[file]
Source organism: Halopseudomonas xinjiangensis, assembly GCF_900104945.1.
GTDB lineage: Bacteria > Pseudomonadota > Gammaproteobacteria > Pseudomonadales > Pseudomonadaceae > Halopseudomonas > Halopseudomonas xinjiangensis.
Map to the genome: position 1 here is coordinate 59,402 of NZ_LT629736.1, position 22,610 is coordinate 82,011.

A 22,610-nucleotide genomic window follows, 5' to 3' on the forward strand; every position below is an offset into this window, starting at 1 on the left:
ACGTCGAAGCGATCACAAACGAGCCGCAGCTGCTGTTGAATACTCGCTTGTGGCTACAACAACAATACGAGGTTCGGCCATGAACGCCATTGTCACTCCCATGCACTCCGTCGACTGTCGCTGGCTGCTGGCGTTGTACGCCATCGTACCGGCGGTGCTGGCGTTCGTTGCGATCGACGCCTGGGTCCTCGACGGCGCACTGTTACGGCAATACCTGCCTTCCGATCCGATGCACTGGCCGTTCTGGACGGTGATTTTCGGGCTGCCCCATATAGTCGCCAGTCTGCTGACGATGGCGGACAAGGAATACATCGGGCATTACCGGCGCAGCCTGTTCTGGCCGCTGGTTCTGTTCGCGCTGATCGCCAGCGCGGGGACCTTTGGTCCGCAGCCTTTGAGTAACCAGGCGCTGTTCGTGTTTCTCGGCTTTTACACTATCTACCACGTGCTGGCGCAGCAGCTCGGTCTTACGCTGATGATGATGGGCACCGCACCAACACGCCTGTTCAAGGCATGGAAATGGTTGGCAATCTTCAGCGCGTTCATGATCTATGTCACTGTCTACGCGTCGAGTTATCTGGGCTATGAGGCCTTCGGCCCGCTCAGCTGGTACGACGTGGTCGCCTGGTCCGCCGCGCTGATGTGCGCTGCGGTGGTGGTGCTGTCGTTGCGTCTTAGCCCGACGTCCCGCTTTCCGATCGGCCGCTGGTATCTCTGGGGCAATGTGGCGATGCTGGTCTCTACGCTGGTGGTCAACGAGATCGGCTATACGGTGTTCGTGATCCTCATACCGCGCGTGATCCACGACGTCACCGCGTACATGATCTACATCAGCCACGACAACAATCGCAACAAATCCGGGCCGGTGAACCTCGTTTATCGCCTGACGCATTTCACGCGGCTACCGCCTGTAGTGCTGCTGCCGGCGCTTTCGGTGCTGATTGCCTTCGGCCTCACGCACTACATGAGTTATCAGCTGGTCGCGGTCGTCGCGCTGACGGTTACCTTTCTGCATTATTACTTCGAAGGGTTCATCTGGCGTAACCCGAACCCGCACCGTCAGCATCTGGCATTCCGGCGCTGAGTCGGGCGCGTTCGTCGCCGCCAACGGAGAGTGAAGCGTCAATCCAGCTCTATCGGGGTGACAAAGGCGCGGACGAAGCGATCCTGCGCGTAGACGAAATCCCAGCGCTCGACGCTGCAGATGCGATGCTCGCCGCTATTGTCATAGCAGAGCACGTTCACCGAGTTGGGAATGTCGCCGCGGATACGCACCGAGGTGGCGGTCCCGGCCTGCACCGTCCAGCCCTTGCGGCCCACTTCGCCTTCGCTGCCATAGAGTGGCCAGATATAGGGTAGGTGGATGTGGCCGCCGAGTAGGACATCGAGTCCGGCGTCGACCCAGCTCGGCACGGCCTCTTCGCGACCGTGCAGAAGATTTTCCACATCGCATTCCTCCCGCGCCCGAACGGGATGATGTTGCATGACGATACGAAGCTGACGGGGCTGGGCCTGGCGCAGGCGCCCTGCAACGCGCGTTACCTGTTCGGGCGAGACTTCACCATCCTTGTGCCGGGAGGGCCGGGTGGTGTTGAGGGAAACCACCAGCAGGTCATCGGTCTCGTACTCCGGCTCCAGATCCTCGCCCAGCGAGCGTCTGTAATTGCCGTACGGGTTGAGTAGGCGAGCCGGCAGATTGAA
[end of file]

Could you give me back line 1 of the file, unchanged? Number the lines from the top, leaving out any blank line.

Source organism: Halopseudomonas xinjiangensis, assembly GCF_900104945.1.